Changes in extreme wind speeds in NW Europe simulated by generalized linear models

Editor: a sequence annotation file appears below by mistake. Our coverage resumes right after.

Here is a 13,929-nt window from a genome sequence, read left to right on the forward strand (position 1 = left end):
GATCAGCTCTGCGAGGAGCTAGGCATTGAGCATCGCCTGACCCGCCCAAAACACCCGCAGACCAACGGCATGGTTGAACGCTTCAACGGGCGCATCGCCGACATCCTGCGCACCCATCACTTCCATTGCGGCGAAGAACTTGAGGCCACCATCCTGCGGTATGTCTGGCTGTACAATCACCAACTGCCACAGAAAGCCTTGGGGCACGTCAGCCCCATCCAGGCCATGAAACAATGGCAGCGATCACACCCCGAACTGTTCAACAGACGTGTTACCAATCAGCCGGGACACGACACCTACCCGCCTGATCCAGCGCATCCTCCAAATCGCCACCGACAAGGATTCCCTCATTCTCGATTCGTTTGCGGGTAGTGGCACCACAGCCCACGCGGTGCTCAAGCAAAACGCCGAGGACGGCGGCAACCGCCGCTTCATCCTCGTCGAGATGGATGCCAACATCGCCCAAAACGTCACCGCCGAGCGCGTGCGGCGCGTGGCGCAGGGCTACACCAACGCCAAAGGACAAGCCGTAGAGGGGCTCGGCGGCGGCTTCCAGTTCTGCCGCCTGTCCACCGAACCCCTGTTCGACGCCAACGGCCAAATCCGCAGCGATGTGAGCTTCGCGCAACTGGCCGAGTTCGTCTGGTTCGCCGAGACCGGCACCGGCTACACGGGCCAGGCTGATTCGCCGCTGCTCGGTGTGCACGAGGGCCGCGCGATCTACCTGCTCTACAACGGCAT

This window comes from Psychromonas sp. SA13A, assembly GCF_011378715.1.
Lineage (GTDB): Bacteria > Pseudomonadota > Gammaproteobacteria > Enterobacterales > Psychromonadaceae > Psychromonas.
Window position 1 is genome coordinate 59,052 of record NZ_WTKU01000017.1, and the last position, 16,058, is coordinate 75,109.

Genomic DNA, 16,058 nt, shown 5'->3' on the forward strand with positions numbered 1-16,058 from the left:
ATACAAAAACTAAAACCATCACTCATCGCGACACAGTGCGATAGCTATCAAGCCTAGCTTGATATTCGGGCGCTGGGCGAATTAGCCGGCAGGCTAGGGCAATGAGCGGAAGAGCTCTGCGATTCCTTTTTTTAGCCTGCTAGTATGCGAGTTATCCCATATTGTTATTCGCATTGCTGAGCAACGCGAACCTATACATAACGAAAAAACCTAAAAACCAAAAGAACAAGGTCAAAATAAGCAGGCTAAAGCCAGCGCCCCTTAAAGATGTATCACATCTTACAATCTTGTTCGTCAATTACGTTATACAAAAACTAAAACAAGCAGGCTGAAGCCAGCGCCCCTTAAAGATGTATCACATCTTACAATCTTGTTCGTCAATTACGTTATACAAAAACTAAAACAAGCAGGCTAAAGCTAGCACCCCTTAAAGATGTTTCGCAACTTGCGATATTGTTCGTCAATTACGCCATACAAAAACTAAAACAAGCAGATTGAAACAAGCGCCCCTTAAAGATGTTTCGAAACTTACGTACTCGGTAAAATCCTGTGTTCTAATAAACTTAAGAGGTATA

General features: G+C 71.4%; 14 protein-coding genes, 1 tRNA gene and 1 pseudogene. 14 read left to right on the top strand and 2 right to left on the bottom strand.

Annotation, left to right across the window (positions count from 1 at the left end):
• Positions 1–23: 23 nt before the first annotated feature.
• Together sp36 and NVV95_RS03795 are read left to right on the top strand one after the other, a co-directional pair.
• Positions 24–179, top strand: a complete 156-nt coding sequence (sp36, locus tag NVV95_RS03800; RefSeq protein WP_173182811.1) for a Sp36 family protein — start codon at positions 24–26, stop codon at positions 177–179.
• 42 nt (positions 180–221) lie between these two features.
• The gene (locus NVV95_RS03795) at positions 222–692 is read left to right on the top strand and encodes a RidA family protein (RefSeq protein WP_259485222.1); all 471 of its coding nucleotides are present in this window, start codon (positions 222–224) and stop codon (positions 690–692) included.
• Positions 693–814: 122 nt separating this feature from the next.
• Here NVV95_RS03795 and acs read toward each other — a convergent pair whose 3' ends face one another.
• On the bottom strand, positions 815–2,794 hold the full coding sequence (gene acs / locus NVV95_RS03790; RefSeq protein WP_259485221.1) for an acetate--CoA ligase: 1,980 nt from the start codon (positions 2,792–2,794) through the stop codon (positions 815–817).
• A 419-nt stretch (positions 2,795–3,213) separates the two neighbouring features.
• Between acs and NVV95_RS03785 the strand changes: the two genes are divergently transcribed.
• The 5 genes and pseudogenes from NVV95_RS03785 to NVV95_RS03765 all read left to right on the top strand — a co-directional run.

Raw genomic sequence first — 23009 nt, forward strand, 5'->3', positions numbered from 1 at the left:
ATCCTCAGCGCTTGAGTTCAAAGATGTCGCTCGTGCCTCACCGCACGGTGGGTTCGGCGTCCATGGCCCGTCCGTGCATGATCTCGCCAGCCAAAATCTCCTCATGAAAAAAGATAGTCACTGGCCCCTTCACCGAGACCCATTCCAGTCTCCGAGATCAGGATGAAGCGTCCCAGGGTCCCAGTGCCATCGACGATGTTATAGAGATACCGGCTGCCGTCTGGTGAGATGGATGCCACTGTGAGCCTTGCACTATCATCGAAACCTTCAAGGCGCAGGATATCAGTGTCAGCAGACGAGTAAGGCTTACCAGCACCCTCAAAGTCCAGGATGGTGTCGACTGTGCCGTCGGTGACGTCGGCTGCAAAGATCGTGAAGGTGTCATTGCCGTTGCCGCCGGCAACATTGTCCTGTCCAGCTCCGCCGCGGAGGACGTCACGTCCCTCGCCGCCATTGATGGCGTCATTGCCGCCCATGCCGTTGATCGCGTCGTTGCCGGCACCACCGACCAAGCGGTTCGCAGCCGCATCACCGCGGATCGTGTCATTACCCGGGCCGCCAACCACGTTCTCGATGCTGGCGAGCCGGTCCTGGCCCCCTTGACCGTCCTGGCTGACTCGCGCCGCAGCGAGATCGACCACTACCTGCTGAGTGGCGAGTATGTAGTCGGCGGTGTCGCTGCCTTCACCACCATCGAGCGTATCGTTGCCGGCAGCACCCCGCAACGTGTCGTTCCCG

We investigate the capability of generalized linear models (GLMs) to simulate sequences of daily maximum wind speed (DMWS), at a selection of locations in NW Europe. Models involving both the gamma andWeibull distributions have been fitted to the NCEP reanalysis data for the period 1958–1998. In simulations, these models successfully reproduce the observed increasing trends up to 0.3m=s per decade in coastal or oceanic locations for the wintertime and the decreasing trends down to 0.2m=s per decade in inland Europe for the summertime. Annually extreme winds exhibit an increasing tendency (with median estimates up to 0.6m=s per decade) at the studied locations. The gamma model slightly overestimates the upper percentiles of the wind speed distribution, but reproduces trends better than the Weibull model. In both the NCEP data and GLM simulations, local extreme DMWS events (defined in terms of threshold exceedances) have increased dramatically in frequency during winter; decreasing trends are more common in summer. The NCEP data indicate similar trends in the frequencies of large-scale windy events (defined via simultaneous exceedances at 2 or more locations). Overall, these events have increased in number; at the scale of the North Sea basin, their number may have changed from 3–5 days per year during the earlier decades, to 5–7 days per year during later decades based on observational estimates. An increase in the frequency of large-scale extreme winter storms is implied. The GLMs underestimate these large-scale event frequencies, and provide imprecise estimates of the corresponding secular trends. These problems could be rectified by using a better representation of spatial dependence. The present results suggest that GLMs offer a useful tool to study local climate extremes in the context of changing climate distributions; they also provide some pointers towards improving the representation of extremes at a regional scale.